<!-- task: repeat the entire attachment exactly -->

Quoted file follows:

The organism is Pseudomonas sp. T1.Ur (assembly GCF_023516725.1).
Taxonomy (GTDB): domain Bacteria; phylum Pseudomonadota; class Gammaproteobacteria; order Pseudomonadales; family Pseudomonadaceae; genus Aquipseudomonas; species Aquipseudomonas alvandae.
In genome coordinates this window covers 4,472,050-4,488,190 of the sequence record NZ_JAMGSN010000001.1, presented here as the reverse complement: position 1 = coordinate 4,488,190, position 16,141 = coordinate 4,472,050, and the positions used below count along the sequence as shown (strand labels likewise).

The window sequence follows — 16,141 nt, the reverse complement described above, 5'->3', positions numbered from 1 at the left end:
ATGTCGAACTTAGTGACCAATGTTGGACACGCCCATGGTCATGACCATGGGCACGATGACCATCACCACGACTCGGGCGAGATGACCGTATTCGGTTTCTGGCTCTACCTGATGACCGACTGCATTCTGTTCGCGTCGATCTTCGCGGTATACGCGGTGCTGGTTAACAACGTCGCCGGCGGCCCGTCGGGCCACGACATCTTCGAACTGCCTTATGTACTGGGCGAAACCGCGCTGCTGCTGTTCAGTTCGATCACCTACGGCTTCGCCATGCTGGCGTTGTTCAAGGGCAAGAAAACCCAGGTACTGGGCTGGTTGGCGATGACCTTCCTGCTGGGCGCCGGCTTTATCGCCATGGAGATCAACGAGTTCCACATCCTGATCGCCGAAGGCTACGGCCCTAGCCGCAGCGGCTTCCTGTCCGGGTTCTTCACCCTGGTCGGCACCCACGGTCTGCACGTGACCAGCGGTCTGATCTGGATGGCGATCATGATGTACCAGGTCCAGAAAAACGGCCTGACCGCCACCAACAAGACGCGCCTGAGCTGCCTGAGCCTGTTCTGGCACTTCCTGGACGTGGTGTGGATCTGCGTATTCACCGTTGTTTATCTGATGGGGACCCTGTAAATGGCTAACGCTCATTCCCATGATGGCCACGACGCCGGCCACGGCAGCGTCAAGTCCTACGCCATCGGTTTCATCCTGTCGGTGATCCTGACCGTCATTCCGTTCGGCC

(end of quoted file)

The organism is Pseudomonas sp. T1.Ur (assembly GCF_023516725.1).
Taxonomy (GTDB): domain Bacteria; phylum Pseudomonadota; class Gammaproteobacteria; order Pseudomonadales; family Pseudomonadaceae; genus Aquipseudomonas; species Aquipseudomonas alvandae.
In genome coordinates this window covers 4,472,050-4,488,190 of the sequence record NZ_JAMGSN010000001.1, presented here as the reverse complement: position 1 = coordinate 4,488,190, position 16,141 = coordinate 4,472,050, and the positions used below count along the sequence as shown (strand labels likewise).

The window sequence follows — 16,141 nt, the reverse complement described above, 5'->3', positions numbered from 1 at the left end:
ATGTCGAACTTAGTGACCAATGTTGGACACGCCCATGGTCATGACCATGGGCACGATGACCATCACCACGACTCGGGCGAGATGACCGTATTCGGTTTCTGGCTCTACCTGATGACCGACTGCATTCTGTTCGCGTCGATCTTCGCGGTATACGCGGTGCTGGTTAACAACGTCGCCGGCGGCCCGTCGGGCCACGACATCTTCGAACTGCCTTATGTACTGGGCGAAACCGCGCTGCTGCTGTTCAGTTCGATCACCTACGGCTTCGCCATGCTGGCGTTGTTCAAGGGCAAGAAAACCCAGGTACTGGGCTGGTTGGCGATGACCTTCCTGCTGGGCGCCGGCTTTATCGCCATGGAGATCAACGAGTTCCACATCCTGATCGCCGAAGGCTACGGCCCTAGCCGCAGCGGCTTCCTGTCCGGGTTCTTCACCCTGGTCGGCACCCACGGTCTGCACGTGACCAGCGGTCTGATCTGGATGGCGATCATGATGTACCAGGTCCAGAAAAACGGCCTGACCGCCACCAACAAGACGCGCCTGAGCTGCCTGAGCCTGTTCTGGCACTTCCTGGACGTGGTGTGGATCTGCGTATTCACCGTTGTTTATCTGATGGGGACCCTGTAAATGGCTAACGCTCATTCCCATGATGGCCACGACGCCGGCCACGGCAGCGTCAAGTCCTACGCCATCGGTTTCATCCTGTCGGTGATCCTGACCGTCATTCCGTTCGGCC